What Traders are Talking About:
Overnight highlights: As of 6:15 a.m. CT, corn futures are mostly 4 to 6 cents higher, soybeans are mostly 22 to 27 cents higher and wheat is 3 to 7 cents higher. Based on the strong overnight performance, bulls will maintain solid control on the open this morning. Cattle and hog futures are expected to open the week with a mixed tone.
* Soybean surge continues. Soybean futures picked up overnight where they left off last week, with futures sharply extending the recent price surge. While corn planting delays will likely lead to some switching of acres, soybean traders are concerned with planting delays even though beans can overcome a late start with favorable weather once the crop hits the flowering, pod-set and pod-fill stages. The new-crop concerns are being heightened by tight old-crop supplies. Key near-term resistance for July soybean futures is at the May 23 high of $15.46 3/4, while tough resistance for November soybeans is in the $13.50 to $13.60 area. Corn futures are also rallying amid planting-delay concerns, but they are definitely playing second fiddle to soybeans. And the wheat market is even finding support on spillover from soybeans.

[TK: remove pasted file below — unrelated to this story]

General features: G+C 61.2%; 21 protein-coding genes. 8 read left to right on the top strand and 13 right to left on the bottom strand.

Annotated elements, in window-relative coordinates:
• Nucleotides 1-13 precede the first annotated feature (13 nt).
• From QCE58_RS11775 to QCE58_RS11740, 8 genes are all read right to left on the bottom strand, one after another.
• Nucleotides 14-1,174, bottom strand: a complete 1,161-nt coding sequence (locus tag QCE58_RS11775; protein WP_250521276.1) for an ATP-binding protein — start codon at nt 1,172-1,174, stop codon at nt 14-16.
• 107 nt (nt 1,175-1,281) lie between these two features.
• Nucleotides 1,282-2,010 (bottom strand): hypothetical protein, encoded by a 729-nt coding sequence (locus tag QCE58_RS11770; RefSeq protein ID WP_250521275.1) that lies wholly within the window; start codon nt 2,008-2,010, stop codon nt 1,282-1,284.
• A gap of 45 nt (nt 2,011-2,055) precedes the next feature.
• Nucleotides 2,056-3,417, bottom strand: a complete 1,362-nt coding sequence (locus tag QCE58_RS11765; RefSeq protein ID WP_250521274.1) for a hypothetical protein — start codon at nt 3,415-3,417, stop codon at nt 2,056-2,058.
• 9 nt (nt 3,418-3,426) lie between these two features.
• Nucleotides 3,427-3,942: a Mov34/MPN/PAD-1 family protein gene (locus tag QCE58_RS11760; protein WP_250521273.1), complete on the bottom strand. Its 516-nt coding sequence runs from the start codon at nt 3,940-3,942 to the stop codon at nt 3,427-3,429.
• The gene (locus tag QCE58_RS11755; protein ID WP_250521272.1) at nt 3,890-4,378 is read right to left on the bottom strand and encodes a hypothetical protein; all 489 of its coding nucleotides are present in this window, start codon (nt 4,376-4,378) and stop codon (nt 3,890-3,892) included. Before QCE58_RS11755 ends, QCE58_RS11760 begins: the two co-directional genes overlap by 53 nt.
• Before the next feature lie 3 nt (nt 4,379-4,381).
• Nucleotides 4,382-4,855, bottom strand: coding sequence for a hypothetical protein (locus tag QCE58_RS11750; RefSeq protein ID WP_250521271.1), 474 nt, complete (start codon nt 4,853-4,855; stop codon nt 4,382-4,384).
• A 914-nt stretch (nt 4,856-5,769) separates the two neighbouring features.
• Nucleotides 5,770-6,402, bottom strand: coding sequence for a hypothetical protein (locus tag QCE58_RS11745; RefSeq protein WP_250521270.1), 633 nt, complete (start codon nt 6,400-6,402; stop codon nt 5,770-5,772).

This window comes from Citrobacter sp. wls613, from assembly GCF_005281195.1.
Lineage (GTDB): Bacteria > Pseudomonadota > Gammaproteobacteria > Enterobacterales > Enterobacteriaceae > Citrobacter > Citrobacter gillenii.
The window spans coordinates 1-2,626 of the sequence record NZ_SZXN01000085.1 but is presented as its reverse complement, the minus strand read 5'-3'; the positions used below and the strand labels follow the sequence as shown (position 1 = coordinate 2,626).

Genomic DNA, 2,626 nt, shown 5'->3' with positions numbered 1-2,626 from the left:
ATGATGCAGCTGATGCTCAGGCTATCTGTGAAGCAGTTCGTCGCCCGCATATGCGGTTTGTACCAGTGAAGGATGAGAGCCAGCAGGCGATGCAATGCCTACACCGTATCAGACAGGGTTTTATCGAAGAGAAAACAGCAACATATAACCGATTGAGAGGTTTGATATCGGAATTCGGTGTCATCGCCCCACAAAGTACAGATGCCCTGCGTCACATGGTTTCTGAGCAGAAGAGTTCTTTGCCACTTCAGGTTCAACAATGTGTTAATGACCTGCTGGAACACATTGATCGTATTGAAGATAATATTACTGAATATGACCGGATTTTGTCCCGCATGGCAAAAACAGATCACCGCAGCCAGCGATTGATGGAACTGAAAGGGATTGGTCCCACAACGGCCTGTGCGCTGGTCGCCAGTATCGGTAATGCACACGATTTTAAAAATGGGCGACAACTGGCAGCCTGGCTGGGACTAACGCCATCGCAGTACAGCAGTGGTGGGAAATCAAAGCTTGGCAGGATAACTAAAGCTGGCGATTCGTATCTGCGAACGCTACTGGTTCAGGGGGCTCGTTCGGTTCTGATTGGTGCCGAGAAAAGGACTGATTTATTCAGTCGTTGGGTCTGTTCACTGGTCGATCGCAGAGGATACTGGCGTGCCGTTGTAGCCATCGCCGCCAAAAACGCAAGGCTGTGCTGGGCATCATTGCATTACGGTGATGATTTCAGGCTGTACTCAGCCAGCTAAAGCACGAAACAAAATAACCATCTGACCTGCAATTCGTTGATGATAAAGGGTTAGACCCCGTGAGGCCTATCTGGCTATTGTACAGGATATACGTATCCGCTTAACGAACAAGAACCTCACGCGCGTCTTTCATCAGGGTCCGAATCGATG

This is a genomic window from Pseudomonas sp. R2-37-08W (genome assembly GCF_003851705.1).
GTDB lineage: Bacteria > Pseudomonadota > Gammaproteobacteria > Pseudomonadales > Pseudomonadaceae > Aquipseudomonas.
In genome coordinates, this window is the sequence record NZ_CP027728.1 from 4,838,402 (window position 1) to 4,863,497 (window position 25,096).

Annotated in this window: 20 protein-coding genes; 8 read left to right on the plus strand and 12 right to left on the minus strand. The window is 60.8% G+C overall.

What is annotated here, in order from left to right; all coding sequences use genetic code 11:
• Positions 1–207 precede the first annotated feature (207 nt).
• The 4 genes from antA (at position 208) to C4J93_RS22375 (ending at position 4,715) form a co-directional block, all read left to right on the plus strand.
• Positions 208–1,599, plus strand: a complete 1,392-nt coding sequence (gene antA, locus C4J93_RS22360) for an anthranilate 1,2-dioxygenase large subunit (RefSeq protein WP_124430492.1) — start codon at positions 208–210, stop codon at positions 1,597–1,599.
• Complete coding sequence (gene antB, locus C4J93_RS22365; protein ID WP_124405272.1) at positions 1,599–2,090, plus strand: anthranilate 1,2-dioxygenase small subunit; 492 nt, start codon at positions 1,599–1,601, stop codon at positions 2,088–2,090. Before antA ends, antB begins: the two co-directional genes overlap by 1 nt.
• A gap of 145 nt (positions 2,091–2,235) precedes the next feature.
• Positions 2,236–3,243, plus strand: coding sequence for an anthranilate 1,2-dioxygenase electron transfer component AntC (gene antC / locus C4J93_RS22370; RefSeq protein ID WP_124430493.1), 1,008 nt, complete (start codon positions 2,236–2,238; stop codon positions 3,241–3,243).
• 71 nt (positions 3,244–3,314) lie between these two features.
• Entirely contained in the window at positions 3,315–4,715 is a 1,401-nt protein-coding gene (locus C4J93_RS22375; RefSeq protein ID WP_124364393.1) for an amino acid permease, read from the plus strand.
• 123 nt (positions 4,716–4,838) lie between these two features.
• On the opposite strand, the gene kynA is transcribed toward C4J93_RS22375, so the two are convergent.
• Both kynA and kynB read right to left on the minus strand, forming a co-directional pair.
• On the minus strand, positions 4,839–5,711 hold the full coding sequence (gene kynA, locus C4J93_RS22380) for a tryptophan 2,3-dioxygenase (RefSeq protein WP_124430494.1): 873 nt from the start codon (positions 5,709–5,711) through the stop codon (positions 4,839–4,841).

The long and short of it: Attitudes are strongly bullish in the soybean market. Soybeans are the key to near-term price action in the grain and soy complex.
* South Korea: U.S. wheat shipments GMO-free. Initial tests of U.S. wheat and flour shipments found no GMO content, according to the South Korean Ministry of Food and Drugs. Final test results on recent shipments are expected Wednesday. A ministry official says, "Although our preliminary test result shows no genetically modified wheat was found, we are aiming to test all samples of wheat and flour imported from the U.S." Meanwhile, European Union officials say it will be at least two weeks before they can test shipments of U.S. wheat even though Monsanto has provided them with a method of testing for the unapproved GMO wheat strain.
The long and short of it: Market concern over the GMO wheat situation is easing and will continue to ease as long as there aren't any positive tests. And I'm not anticipating any positive test results.
* Mixed signals from Chinese manufacturing data. China's official purchasing managers' index (PMI) rose to 50.8 in May from 50.6 in April, according to the Chinese government. Sub-indices for new orders and export orders both ticked higher last month. Meanwhile, the final HSBC PMI, which focuses on smaller manufacturers, fell to 49.2 in May from 50.4 in April as domestic and export demand both slowed. That was the lowest HSBC PMI reading since October. 2012. The data signals China's large manufacturers are doing better than smaller factories.
The long and short of it: The mixed signals raise some questions about the health of China's manufacturing sector. And there are even some questions about whether the Chinese government may have inflated its official PMI numbers in an attempt to ease recent concerns about its economy -- the manufacturing sector, in particular.
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